“If down the road, if for some reason, the measures are not having the impact on competition that has been foreseen by the government and supported by the Competition Bureau, then the CRTC should be prepared to revise its approach and expand access MVNO further,” stated Arbour.
He added that moving to a full MVNO model would be a substantial departure, dependent on market conditions in place, including potential issues, such as impact on prices that can negatively influence the success of regional competitors already in the marketplace.
3. Improve consumer rights by;
– require new measures to address unacceptable sales practices and improve transparency in terms of service and pricing, and make it easier and more affordable for consumers to change or cancel services
– require service providers to implement mandatory broadband testing to ensure Canadians know they are getting the service that they are paying for. The CRTC currently only has a voluntary broadband testing program with SamKnows, which involves the installation of specialized equipment in a representative sample of homes to monitor and test the speed and the performance of the connection in a particular location. The purpose of today’s provision is to beef up that process so that it will be mandatory, and that key providers especially in rural areas participate, Arbour said. “But ultimately, it will be up to them [CRTC] to lay out the specific rules for who it applies to and how the testing is undertaken.”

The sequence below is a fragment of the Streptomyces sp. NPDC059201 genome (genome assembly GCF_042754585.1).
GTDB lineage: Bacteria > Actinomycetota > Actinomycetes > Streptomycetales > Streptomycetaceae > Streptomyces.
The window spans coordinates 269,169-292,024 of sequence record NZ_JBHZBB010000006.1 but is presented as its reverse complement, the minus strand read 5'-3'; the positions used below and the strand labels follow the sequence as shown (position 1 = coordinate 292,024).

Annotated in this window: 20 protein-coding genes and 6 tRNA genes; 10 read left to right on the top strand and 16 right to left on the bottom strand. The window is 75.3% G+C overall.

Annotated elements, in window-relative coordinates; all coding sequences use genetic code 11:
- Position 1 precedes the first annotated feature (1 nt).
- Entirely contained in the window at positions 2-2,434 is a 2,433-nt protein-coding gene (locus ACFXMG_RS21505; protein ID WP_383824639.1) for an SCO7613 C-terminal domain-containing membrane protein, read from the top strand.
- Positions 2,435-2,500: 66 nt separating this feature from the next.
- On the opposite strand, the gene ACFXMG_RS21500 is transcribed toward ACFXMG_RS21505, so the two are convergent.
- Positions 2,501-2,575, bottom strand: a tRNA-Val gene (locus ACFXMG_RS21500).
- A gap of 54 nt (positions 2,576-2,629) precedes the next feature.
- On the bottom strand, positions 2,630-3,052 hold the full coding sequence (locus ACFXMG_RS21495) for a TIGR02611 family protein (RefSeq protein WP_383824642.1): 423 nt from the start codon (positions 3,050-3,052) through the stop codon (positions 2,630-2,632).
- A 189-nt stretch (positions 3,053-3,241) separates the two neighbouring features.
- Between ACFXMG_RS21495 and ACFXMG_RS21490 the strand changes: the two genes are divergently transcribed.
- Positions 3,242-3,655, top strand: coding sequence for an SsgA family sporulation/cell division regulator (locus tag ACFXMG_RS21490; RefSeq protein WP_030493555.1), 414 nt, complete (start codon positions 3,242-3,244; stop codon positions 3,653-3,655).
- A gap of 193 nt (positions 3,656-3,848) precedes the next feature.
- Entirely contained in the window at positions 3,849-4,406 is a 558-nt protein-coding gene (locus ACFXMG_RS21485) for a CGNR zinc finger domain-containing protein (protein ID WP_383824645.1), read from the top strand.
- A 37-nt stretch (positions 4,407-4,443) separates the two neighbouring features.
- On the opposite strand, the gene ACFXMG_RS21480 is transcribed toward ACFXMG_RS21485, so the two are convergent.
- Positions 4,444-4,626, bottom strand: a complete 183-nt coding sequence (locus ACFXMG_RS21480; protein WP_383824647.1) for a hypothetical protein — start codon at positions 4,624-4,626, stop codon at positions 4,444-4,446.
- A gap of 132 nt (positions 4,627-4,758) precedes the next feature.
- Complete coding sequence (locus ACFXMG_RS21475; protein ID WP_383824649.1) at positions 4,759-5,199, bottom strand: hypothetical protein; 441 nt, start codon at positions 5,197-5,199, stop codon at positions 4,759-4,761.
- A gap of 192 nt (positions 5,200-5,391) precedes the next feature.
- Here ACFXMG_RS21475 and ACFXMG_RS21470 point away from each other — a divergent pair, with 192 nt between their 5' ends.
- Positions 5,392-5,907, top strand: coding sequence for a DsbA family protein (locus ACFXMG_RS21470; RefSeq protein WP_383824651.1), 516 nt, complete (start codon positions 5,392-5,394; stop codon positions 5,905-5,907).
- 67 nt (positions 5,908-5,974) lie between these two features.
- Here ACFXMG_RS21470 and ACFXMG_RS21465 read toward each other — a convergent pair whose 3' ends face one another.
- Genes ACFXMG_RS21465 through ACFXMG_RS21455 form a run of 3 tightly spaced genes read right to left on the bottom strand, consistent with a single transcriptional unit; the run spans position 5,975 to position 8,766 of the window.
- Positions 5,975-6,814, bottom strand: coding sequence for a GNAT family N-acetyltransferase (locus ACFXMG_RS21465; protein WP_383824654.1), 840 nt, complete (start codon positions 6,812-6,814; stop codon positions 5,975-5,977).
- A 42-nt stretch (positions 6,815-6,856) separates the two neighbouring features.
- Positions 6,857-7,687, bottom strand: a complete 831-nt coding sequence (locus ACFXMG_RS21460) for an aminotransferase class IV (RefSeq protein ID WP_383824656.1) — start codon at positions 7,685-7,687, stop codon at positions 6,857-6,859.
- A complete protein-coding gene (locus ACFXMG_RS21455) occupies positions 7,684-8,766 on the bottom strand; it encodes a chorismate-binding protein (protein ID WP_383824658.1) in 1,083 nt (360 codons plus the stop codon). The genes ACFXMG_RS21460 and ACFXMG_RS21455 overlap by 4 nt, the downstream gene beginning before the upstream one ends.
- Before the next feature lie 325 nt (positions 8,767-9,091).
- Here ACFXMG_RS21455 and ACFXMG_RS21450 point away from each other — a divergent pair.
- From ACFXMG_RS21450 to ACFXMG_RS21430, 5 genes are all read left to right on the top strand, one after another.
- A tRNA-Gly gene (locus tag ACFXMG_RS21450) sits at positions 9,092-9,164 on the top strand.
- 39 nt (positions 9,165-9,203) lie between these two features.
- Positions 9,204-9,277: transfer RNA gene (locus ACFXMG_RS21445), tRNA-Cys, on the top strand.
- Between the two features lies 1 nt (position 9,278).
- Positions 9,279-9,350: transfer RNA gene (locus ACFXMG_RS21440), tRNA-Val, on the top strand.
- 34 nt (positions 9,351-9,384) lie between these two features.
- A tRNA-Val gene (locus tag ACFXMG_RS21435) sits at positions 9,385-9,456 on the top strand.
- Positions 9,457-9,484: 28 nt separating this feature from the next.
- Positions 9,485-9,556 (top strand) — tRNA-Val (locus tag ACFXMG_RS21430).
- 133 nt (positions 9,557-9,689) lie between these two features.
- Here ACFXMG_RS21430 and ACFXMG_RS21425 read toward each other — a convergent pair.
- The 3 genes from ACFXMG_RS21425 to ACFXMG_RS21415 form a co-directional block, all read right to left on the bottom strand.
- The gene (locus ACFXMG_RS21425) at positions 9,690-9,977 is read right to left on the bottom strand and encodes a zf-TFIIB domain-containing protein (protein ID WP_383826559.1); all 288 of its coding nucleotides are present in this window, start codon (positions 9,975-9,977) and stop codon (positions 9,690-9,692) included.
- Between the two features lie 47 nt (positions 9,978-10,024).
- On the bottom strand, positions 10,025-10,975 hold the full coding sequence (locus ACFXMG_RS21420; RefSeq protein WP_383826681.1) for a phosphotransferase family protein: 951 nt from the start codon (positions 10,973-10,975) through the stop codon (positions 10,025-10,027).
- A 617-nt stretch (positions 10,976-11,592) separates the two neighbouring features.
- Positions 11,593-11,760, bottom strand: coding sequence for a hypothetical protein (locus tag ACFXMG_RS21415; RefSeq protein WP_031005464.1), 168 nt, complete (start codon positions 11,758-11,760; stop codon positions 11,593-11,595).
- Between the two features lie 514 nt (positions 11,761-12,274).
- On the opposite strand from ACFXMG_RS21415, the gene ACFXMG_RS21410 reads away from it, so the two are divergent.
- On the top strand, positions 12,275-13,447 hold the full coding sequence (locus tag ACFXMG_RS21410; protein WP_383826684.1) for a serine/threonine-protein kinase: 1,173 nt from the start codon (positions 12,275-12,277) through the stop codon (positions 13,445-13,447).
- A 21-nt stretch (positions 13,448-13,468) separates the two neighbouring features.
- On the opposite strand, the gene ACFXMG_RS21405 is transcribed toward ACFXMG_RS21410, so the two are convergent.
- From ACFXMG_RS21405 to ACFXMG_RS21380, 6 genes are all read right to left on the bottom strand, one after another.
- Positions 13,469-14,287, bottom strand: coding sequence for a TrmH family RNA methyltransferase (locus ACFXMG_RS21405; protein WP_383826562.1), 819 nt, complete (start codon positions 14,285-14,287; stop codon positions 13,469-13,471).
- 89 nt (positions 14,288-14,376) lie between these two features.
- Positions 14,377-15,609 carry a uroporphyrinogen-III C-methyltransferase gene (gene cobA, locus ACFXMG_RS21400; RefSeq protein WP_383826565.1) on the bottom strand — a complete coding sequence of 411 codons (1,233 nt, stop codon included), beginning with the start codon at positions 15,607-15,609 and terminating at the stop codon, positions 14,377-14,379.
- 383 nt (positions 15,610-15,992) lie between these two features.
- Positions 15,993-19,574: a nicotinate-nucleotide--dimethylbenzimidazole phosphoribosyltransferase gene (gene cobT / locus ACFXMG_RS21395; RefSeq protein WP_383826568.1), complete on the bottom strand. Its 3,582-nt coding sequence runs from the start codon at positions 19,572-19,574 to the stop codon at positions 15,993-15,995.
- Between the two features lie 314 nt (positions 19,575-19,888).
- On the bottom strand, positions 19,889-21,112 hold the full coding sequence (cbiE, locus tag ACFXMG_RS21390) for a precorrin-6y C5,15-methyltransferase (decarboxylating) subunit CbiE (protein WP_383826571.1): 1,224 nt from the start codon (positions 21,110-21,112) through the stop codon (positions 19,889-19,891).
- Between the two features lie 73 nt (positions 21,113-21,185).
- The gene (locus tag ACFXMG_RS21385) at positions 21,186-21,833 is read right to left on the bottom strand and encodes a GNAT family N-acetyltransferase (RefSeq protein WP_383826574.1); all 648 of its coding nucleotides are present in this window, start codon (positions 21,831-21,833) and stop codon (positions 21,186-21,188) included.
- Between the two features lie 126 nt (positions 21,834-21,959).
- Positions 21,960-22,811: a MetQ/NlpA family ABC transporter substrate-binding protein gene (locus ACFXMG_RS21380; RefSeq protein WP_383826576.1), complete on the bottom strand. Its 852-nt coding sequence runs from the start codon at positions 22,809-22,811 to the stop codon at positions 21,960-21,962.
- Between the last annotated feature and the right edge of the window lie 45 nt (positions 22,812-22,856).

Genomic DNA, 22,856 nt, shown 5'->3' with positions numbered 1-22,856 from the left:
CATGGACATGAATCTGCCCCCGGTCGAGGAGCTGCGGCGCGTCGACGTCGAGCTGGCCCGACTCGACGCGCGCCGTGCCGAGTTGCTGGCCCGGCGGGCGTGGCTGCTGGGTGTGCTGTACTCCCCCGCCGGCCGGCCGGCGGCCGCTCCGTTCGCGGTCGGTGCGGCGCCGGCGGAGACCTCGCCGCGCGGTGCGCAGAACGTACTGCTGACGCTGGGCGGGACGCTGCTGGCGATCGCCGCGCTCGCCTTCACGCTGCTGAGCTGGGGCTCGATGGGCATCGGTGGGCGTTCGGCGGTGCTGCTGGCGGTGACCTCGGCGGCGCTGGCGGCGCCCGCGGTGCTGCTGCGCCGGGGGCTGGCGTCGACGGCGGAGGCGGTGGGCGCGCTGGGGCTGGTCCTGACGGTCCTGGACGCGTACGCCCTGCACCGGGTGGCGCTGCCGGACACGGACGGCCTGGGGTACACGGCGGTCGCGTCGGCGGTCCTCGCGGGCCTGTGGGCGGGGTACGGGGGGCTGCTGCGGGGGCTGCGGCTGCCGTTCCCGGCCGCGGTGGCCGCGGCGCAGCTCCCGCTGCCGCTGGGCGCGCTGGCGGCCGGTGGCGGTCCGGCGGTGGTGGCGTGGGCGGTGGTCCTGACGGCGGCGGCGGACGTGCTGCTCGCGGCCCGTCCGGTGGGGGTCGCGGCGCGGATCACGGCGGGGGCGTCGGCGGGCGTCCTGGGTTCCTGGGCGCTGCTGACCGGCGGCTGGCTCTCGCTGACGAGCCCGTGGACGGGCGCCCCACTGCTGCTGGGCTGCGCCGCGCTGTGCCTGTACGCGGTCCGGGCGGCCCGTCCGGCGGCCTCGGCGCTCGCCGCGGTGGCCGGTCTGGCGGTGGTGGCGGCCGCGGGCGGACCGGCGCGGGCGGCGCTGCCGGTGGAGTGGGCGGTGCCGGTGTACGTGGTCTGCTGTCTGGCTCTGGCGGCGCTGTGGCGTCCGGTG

– improve accessibility of telecommunication services to Canadians with disabilities
– improve consumer protection in the event of a service outage
– strengthen the Commission for Complaints for Telecom-television Services (CCTS), including by giving consumers and non-industry representatives a more prominent voice
– raise public awareness on CCTS and its capabilities to resolve disputes for consumers
4. Speed up service deployment and universal access
– Improve access to telephone poles and similar infrastructure so service providers can deploy new services more rapidly
– Adjust its Broadband Fund to meet connectivity needs across Canada. Champagne said that the government continues to roll out its C$3.225 billion in Universal Broadband Fund to support connectivity in underserved rural and remote communities.
5. Build better regulations
– directing the CRTC to use resources available to make sound decisions while being more proactive in strategic planning and market monitoring
– CRTC’s regulations should be efficient and proportionate to their purpose, balancing economic needs with competition and investment considerations
– improve decision timeliness
“Under the Telecommunications Act, the CRTC is responsible for implementing the policy direction and is required to take certain steps and approach all of its future decisions in a way that is aligned with it,” said Champagne. “I trust that the CRTC will act on this important work, and I look forward to seeing the direction being put into action soon.”